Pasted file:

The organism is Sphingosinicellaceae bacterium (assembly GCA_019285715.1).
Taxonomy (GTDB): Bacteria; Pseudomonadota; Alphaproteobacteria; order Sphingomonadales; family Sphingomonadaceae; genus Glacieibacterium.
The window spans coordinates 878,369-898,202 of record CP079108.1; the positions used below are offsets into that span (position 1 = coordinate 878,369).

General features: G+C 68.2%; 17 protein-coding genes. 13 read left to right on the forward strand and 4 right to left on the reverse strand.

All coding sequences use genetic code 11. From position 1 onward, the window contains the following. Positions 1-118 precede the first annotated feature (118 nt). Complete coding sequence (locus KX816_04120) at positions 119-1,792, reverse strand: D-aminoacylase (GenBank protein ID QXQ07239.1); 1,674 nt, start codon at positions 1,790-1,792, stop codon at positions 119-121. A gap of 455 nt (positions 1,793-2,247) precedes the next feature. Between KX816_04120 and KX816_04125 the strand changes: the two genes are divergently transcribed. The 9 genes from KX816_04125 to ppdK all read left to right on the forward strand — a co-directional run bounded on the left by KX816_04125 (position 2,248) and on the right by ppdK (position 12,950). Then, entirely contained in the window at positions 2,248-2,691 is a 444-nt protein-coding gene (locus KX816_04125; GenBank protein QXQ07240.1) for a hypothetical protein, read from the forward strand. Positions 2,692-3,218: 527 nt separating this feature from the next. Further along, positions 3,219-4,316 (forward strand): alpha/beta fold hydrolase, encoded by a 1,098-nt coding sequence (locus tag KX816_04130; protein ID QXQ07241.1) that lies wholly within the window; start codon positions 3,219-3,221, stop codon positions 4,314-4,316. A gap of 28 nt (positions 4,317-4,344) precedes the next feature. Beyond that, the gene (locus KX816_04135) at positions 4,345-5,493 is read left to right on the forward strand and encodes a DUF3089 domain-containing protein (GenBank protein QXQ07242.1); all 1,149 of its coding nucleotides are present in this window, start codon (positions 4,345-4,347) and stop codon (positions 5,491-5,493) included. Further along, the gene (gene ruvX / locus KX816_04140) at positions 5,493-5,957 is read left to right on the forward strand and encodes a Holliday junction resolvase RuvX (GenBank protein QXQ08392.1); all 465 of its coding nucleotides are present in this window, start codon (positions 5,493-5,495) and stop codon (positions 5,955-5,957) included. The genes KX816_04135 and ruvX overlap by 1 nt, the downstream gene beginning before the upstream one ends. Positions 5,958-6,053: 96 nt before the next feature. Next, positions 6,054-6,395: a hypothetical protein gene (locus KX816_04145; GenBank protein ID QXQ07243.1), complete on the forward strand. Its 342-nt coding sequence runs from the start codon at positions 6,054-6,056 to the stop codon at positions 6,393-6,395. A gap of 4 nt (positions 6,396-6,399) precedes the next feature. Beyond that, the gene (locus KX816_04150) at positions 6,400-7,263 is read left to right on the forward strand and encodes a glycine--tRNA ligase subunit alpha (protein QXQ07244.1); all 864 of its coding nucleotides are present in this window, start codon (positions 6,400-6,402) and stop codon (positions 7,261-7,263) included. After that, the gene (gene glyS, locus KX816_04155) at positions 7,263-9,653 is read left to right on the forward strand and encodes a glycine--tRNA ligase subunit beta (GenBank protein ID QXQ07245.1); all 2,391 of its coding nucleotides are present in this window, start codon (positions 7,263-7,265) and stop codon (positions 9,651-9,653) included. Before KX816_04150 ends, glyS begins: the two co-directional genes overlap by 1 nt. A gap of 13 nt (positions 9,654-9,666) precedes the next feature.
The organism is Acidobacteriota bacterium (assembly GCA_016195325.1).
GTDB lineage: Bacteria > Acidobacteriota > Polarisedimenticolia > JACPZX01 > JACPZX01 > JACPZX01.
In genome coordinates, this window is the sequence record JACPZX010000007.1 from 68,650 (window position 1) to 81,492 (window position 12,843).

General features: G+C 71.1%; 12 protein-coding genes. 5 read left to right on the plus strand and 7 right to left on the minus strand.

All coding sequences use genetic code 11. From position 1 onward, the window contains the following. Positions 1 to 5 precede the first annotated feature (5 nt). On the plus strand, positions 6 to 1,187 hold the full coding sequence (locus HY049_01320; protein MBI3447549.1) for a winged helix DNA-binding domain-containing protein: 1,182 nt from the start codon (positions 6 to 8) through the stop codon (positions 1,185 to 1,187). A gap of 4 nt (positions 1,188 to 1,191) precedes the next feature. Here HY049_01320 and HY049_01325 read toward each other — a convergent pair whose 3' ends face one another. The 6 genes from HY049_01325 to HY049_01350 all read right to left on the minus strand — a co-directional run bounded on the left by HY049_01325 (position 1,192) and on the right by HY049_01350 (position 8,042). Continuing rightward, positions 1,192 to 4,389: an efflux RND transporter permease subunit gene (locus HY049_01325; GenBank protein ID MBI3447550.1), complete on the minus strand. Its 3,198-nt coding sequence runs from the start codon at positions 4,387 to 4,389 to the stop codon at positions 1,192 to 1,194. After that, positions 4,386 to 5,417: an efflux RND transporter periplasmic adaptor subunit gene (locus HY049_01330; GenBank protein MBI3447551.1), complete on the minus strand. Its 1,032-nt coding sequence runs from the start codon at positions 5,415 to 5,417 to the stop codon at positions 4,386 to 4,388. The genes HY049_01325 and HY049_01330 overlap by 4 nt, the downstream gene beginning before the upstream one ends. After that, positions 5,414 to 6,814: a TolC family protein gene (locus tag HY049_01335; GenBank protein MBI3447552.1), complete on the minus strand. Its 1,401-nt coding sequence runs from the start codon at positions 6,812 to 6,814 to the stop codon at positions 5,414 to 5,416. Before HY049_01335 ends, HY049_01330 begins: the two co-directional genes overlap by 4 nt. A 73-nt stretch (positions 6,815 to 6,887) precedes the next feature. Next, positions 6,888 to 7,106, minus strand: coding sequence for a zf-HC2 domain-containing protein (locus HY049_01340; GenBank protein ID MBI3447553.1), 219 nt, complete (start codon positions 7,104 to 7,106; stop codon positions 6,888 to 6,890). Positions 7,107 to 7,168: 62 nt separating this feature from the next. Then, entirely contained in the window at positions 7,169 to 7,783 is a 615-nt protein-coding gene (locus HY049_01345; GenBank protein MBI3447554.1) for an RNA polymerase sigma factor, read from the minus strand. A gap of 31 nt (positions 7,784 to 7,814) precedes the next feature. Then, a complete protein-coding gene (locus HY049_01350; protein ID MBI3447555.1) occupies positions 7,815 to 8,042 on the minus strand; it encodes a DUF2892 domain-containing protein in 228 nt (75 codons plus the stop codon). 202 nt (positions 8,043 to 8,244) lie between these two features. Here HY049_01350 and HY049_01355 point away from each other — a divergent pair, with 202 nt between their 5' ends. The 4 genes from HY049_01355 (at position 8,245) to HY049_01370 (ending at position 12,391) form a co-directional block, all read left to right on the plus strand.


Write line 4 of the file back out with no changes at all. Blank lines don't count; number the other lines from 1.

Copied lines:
General features: G+C 68.2%; 17 protein-coding genes. 13 read left to right on the forward strand and 4 right to left on the reverse strand.